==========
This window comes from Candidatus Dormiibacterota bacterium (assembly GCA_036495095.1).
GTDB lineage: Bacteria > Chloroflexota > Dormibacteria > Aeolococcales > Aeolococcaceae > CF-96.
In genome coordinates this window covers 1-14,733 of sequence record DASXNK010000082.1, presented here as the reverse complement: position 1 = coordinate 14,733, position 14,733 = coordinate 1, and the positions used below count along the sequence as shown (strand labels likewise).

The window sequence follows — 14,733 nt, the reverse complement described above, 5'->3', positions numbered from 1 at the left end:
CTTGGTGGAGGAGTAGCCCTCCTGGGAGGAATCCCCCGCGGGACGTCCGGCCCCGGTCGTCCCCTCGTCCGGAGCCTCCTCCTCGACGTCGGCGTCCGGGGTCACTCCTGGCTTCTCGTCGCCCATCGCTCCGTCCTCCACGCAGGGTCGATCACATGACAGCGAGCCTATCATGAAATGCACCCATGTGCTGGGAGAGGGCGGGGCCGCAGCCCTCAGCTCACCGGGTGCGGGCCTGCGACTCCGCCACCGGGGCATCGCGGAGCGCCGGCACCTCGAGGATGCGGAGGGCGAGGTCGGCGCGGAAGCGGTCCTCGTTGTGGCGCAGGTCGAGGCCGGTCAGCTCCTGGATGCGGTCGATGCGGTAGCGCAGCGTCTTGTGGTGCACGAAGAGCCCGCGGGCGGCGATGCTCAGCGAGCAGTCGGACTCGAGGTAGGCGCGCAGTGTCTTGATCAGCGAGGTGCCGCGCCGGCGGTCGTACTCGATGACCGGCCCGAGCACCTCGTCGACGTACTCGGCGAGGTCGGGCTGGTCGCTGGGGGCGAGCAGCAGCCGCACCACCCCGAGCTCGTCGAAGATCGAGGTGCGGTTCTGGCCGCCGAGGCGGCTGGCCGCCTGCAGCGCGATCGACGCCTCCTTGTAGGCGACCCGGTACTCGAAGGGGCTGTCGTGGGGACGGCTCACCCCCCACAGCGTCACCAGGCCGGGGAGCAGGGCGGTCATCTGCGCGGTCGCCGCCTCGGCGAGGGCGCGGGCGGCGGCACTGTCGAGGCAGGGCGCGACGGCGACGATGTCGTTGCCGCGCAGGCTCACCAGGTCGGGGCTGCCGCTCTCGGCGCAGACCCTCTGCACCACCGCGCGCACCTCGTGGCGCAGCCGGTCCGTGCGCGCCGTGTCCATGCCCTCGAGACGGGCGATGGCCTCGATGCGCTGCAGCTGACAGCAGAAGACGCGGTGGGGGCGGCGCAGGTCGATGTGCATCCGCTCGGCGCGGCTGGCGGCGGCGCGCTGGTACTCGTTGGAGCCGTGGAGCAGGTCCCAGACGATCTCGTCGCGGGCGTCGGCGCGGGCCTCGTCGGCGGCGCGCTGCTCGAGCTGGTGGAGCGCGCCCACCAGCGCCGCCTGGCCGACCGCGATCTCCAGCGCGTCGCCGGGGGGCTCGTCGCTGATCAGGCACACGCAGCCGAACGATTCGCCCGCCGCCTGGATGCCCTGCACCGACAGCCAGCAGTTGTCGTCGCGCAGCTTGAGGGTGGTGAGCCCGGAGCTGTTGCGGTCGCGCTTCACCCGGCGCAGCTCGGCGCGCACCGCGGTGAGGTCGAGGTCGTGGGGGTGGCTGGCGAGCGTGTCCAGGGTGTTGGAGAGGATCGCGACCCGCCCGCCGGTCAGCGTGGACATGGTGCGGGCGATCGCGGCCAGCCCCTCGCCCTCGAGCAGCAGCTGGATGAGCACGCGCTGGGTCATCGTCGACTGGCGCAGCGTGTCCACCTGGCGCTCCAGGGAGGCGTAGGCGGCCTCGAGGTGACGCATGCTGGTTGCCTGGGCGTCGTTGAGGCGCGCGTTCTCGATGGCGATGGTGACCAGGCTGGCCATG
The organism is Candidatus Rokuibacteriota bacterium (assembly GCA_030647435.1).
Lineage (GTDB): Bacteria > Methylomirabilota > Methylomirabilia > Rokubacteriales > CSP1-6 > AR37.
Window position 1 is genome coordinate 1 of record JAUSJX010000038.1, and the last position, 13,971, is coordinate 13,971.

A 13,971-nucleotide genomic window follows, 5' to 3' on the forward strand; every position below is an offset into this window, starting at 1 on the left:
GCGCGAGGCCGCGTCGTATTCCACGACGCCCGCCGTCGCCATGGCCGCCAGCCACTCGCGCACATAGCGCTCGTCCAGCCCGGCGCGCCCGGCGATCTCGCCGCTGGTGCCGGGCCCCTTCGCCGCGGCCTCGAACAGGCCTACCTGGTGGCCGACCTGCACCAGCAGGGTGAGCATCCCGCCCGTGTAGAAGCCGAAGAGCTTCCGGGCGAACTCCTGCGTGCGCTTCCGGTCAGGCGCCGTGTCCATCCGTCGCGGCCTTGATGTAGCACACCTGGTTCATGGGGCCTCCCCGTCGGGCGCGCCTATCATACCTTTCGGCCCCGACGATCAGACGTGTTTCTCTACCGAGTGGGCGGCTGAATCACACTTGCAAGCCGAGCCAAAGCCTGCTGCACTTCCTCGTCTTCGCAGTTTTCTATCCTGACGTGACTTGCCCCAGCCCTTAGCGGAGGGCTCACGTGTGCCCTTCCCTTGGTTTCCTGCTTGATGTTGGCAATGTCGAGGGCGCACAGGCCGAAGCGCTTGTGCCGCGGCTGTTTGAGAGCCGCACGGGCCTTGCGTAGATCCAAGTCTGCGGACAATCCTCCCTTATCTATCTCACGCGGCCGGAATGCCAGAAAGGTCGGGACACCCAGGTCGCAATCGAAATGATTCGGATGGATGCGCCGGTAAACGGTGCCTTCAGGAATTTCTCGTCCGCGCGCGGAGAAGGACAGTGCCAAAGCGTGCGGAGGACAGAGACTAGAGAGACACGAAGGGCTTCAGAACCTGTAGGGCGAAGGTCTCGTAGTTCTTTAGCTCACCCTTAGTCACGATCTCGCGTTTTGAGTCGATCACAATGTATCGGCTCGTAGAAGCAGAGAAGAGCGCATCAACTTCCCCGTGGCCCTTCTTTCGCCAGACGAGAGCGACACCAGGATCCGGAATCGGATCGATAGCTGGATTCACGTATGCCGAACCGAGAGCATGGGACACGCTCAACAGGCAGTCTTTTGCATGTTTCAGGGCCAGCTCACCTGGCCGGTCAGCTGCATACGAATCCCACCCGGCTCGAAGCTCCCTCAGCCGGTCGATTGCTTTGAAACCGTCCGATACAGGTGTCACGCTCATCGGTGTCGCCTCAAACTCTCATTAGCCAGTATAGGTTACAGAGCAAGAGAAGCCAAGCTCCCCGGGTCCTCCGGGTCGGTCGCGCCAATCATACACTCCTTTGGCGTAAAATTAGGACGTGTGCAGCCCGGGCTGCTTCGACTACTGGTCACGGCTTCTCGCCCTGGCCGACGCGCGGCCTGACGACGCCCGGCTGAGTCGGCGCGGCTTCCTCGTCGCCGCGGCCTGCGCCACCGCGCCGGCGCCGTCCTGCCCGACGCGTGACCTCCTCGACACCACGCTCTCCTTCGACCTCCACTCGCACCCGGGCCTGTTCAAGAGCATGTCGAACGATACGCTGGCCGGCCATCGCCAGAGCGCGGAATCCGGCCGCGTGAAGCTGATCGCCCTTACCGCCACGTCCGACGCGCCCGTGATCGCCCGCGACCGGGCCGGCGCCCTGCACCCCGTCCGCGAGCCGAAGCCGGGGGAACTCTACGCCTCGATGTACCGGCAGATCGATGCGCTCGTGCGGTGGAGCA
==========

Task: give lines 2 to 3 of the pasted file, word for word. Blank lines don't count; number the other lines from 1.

GTDB lineage: Bacteria > Chloroflexota > Dormibacteria > Aeolococcales > Aeolococcaceae > CF-96.
In genome coordinates this window covers 1-14,733 of sequence record DASXNK010000082.1, presented here as the reverse complement: position 1 = coordinate 14,733, position 14,733 = coordinate 1, and the positions used below count along the sequence as shown (strand labels likewise).